Next to Grenoble and Barcelona, the Dutch city of Groningen was among the finalists in the 2014 iCapital competition of the European Commission. The award is given as acknowledgment of cities as place of systemic innovation, with [a] capacity to connect people, places, public and private actors which are mutually reinforcing”[1]. The Commission specially commended Groningen for the use of new concepts, tools and processes to develop a user-centred smart energy ecosystem”.In 2009, the Stifterverband für die Deutsche Wissenschaft awarded the neighboring German city of Oldenburg the title of “City of Science” (Stadt der Wissenschaft) for its exemplary cooperation and knowledge transfer projects between the academic sector, the city and civil society participation.

(Photo: Flickr/22746515@N02)                                                                                 (Photo: Flickr/54degrees)

The two cities are an example of extremely close and productive cross-border cooperation on a daily basis, linking their public administrations, working on joint urban projects and long-term development strategies, including energy and climate change protection concepts. They are also part of a larger urban cooperation network of the EU. Based on the Digital Agenda of the European Commission[2], for example, they are members of the “Digital Agenda for the North Sea (DANS)” cluster project[3], which has brought cities of the whole North Sea region together so as to develop urban strategies for assisting creative economy development (Creative City Challenge CCC), the formation of innovation networks between cities and academic partners for the purpose of e-service improvements (Smart Cities), and the set-up of collaborative innovation centers for broadband media services (E-CLIC). DANS has been funded by the INTERREG programme under the European Regional Development Fund (ERDF).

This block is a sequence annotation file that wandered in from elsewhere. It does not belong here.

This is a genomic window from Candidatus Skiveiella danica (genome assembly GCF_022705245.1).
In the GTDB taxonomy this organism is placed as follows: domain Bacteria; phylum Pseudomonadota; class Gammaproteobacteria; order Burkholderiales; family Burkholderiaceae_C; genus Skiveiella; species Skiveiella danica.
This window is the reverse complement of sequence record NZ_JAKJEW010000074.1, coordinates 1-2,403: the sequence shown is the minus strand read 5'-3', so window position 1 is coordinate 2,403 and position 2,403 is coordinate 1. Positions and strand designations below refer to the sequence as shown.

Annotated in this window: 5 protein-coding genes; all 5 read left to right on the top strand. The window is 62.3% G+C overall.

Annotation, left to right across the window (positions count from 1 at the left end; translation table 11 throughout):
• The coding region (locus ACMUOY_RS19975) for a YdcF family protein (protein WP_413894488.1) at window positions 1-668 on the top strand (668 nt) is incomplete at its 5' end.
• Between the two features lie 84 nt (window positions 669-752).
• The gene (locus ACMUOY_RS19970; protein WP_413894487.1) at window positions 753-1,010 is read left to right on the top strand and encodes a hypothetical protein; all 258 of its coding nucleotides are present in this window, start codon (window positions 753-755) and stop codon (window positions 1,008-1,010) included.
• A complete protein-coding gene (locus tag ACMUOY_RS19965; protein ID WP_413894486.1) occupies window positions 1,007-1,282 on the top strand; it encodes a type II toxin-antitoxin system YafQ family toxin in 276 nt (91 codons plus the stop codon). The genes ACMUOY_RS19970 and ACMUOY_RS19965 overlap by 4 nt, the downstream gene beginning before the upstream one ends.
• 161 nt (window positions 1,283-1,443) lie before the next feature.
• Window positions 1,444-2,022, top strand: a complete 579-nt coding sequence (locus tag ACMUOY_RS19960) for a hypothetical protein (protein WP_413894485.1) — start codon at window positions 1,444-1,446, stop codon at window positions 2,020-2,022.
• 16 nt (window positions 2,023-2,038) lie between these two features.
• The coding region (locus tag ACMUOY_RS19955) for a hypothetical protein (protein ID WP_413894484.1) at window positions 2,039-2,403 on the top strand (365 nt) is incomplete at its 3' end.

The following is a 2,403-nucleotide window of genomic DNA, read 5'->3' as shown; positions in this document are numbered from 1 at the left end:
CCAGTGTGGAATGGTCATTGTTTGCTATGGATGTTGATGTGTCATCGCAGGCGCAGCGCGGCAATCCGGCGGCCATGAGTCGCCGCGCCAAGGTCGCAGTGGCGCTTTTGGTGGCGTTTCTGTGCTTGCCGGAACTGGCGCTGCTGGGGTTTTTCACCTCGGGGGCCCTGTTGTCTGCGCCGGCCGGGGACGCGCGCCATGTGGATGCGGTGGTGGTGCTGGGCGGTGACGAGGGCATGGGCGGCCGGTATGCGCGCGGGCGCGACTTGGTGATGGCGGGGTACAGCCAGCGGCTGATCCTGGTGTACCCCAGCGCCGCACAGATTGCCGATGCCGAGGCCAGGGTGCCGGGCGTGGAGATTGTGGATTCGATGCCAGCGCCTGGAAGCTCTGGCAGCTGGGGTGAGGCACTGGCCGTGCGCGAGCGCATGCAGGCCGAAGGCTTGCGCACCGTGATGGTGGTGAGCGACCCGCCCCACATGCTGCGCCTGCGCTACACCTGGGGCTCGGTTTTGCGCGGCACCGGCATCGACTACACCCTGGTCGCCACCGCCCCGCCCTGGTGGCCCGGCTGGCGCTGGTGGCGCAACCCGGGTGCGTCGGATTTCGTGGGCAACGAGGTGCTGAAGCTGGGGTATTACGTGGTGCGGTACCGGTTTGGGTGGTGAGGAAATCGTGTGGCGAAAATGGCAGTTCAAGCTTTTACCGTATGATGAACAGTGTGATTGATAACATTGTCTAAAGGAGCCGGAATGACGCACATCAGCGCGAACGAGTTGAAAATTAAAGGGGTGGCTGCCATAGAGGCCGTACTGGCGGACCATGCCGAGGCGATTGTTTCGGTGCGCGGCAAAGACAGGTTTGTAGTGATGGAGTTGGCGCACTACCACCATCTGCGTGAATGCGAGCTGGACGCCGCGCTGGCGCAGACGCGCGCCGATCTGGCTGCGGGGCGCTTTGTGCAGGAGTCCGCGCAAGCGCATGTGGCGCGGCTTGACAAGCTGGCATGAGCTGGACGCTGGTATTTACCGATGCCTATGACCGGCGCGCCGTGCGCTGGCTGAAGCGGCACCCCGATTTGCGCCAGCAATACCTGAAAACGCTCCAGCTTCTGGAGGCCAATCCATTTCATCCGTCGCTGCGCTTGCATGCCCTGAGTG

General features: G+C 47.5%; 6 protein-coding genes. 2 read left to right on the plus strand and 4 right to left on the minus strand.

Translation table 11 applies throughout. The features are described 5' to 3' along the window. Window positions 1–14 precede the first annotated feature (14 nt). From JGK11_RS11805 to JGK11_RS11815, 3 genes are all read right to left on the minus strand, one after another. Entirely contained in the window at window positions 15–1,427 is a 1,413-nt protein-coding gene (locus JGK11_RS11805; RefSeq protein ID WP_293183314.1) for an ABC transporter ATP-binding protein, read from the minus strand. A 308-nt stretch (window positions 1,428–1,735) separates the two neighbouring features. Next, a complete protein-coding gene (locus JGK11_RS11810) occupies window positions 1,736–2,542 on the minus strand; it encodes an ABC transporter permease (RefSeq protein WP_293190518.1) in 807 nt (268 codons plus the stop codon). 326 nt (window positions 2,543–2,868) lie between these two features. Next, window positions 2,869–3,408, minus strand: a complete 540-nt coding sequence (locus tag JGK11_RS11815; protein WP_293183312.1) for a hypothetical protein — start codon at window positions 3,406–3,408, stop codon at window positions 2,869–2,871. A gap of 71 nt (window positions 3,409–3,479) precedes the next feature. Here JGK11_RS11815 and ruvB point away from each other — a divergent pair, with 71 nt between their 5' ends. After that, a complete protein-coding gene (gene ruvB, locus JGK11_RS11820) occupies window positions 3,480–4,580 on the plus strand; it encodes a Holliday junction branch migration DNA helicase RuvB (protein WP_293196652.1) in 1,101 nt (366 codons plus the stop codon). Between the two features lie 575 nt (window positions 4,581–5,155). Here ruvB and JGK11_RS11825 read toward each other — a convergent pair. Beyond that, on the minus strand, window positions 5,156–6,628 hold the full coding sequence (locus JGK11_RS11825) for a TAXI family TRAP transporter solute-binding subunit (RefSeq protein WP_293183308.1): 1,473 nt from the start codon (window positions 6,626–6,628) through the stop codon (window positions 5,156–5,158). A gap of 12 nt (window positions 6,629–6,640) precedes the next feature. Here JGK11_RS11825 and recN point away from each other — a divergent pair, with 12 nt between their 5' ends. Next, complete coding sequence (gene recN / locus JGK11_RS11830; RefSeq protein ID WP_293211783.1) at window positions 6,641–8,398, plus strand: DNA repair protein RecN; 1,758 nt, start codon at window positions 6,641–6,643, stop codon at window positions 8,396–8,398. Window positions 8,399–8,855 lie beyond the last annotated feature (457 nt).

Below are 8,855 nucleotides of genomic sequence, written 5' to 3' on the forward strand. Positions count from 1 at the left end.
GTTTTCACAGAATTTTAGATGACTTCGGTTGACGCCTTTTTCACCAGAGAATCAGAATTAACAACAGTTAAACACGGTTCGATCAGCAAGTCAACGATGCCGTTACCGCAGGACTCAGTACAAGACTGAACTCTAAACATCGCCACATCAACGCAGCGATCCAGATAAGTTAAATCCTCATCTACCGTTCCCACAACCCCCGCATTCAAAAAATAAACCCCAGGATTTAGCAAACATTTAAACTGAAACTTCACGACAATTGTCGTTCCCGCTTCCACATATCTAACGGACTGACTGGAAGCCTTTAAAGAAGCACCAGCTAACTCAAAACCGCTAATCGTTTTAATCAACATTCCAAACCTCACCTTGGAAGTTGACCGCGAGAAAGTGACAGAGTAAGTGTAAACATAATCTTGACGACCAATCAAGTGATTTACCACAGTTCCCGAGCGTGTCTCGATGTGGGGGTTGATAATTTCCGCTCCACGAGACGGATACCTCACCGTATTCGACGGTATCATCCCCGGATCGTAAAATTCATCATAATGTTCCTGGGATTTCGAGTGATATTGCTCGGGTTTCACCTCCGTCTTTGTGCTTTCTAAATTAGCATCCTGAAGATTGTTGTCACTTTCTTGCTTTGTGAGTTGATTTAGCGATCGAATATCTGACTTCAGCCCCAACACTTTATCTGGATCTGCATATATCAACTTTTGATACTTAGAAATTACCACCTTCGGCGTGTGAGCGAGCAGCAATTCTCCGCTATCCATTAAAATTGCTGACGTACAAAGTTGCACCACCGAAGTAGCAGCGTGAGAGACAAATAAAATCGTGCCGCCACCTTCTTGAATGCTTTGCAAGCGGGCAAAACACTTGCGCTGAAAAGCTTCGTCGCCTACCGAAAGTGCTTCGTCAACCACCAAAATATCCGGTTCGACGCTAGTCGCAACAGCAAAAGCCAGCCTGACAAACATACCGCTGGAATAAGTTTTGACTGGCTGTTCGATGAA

5567600118_ca74a2d975_oWebsite Groningen
(Photo: Flickr/peternijenhuis)                                                                                (Photo: Flickr/antoon)

Groningen, Oldenburg and their European partner cities are therefore highly illustrative of the role the European Union has assumed in networking and supporting future cities planning and research, with a direct impact on the quality of life of European citizens. The EU further encourages this process under its regional policy programmes, such as the ‘”Cities of Tomorrow” initiative[4] and its ‘Smart Cities Partnership’ Action Plan[5], projects within the framework of its Cohesion Policy on Integrated Sustainable Urban Development[6] and its European Urban Knowledge Network[7].

Since 2012, Oldenburg and Groningen have also been actively involved in the EU-China Partnership on Urbanization[8] and the EU-China Mayors’ Forum. They cooperate in the development of Chinese-EU economic and business relations and have concluded trilateral city partnerships with, for example, Tianjin and Xi’an.

[7] General overview of EU policies and strategies in the field of  sustainable urban development:
[8] ; ; see also EU-China Policy Dialogues Support Facility II

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